It depicts an Ukrainian woman haunted by a horrible past, who deliberately insinuates herself into the life of an Italian family. Tornatore has accurately crafted a story that is sometimes so raw it hurts to watch.
26. Otto e mezzo
A highly influential classic, Otto e mezzo, or 8 1⁄2, is a surrealist comedy-drama movie directed by Federico Fellini. It stars Marcello Mastroianni as Guido Anselmi, a famed film director, who is evidently based on Fellini himself.
Anselmi is suffering from a so-called director’s block, and has reached a moment of both creative and personal crisis. To seek inspiration, he embarks on a personal voyage into his childhood and lost loves.
27. Viva la libertà (Long live freedom)
Directed by Roberto Andò, Viva la libertà is a comedy-drama film which deals with controversial themes, such as politics and freedom of speech. Watch it if you have at least an intermediate level of Italian listening comprehension.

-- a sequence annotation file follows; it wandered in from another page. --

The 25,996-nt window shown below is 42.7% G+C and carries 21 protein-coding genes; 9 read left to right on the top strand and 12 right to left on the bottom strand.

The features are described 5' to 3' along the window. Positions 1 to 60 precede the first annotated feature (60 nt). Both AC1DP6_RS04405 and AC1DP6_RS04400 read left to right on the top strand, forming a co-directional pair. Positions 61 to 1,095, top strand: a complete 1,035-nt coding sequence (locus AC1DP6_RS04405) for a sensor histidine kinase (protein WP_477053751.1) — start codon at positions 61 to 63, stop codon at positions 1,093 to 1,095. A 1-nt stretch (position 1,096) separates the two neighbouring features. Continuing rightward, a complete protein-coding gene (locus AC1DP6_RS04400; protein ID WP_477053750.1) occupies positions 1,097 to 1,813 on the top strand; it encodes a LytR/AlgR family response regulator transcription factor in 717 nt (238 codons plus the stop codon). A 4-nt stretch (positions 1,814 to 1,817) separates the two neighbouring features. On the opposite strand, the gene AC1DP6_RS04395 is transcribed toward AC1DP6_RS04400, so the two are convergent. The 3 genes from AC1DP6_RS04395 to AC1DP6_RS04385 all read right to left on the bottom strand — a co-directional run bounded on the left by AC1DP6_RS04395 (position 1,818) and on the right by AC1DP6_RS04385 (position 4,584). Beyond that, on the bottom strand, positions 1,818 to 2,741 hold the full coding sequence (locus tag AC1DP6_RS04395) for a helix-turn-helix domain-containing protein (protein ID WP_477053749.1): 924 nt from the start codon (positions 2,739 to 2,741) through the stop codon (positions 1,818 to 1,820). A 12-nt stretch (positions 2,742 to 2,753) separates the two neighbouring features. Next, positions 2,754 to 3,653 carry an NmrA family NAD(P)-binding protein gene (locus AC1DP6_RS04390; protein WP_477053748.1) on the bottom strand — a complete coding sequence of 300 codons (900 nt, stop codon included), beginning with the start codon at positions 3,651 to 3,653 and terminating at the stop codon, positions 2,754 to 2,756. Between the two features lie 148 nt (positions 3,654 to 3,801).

The protagonist is Enrico Olivieri, played by Toni Servillo. He is a politician, whose career is in decline. He decides to flee to France, and gets replaced by his more outgoing twin brother, who leads the party towards victory.
28. Ma che colpa abbiamo noi (It can’t be all our fault)
Directed by and starring Carlo Verdone, Ma che colpa abbiamo noi is a comedy film I personally like a lot. It is about eight people in a therapy group, who are forced to find new ways of coping with their problems when their psychologist dies of a heart attack in the middle of a session.
29. Mio fratello è figlio unico (My brother is an only child)
Mio fratello è figlio unico is a political comedy directed by Daniele Luchetti. It came out in 2007. Growing up in small-town Italy during the 1960s, Manrico and Accio are working-class brothers with opposing political views, and share an ardent love of the same woman.
30. La meglio gioventù (The best of youth)
Directed by Marco Tullio Giordana, La meglio gioventù chronicles the life of an Italian family, the Caratis, focusing mainly on two brothers, Matteo and Nicola. The film documents the brothers’ journey from their youth in the 1960s, to parenthood and retirement in the early 2000s. Despite being complete opposites, Matteo and Nicola stay connected through their life.
There you go! Turn on English subtitles, and get that popcorn popped! I would recommend taking note of any unfamiliar words and phrases you might come across, so you can look them up later and fix them in your mind.